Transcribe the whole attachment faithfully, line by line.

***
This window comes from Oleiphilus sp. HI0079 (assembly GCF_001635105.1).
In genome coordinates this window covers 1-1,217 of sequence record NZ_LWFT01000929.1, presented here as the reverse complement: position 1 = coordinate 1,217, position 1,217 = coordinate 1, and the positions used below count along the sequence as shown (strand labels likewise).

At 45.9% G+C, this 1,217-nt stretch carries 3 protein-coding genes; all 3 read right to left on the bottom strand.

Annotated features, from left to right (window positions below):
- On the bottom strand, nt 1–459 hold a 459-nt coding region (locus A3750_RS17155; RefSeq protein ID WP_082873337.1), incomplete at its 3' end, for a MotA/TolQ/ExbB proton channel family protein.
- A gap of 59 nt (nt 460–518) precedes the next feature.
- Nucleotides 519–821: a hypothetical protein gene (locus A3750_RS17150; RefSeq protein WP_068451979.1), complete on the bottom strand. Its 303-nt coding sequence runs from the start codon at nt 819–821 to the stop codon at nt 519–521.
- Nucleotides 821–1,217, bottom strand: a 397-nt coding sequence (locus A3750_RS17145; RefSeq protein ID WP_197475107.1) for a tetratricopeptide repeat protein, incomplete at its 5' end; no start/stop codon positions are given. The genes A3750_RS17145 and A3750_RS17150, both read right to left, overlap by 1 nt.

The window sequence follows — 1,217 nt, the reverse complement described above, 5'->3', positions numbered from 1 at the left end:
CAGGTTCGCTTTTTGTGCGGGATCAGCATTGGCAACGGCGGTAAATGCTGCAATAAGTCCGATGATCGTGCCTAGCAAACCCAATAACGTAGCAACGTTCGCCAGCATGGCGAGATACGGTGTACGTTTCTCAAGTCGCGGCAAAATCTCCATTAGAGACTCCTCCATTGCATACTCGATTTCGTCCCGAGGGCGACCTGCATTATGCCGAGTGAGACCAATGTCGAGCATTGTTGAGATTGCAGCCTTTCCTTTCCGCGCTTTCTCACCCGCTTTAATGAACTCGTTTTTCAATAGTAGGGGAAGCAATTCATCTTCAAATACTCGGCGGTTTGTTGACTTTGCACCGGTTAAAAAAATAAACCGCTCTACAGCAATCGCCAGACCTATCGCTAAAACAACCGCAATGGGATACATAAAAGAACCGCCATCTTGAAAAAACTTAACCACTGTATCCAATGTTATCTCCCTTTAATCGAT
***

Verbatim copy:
This window comes from Oleiphilus sp. HI0079 (assembly GCF_001635105.1).
In genome coordinates this window covers 1-1,217 of sequence record NZ_LWFT01000929.1, presented here as the reverse complement: position 1 = coordinate 1,217, position 1,217 = coordinate 1, and the positions used below count along the sequence as shown (strand labels likewise).

At 45.9% G+C, this 1,217-nt stretch carries 3 protein-coding genes; all 3 read right to left on the bottom strand.

Annotated features, from left to right (window positions below):
- On the bottom strand, nt 1–459 hold a 459-nt coding region (locus A3750_RS17155; RefSeq protein ID WP_082873337.1), incomplete at its 3' end, for a MotA/TolQ/ExbB proton channel family protein.
- A gap of 59 nt (nt 460–518) precedes the next feature.
- Nucleotides 519–821: a hypothetical protein gene (locus A3750_RS17150; RefSeq protein WP_068451979.1), complete on the bottom strand. Its 303-nt coding sequence runs from the start codon at nt 819–821 to the stop codon at nt 519–521.
- Nucleotides 821–1,217, bottom strand: a 397-nt coding sequence (locus A3750_RS17145; RefSeq protein ID WP_197475107.1) for a tetratricopeptide repeat protein, incomplete at its 5' end; no start/stop codon positions are given. The genes A3750_RS17145 and A3750_RS17150, both read right to left, overlap by 1 nt.

The window sequence follows — 1,217 nt, the reverse complement described above, 5'->3', positions numbered from 1 at the left end:
CAGGTTCGCTTTTTGTGCGGGATCAGCATTGGCAACGGCGGTAAATGCTGCAATAAGTCCGATGATCGTGCCTAGCAAACCCAATAACGTAGCAACGTTCGCCAGCATGGCGAGATACGGTGTACGTTTCTCAAGTCGCGGCAAAATCTCCATTAGAGACTCCTCCATTGCATACTCGATTTCGTCCCGAGGGCGACCTGCATTATGCCGAGTGAGACCAATGTCGAGCATTGTTGAGATTGCAGCCTTTCCTTTCCGCGCTTTCTCACCCGCTTTAATGAACTCGTTTTTCAATAGTAGGGGAAGCAATTCATCTTCAAATACTCGGCGGTTTGTTGACTTTGCACCGGTTAAAAAAATAAACCGCTCTACAGCAATCGCCAGACCTATCGCTAAAACAACCGCAATGGGATACATAAAAGAACCGCCATCTTGAAAAAACTTAACCACTGTATCCAATGTTATCTCCCTTTAATCGAT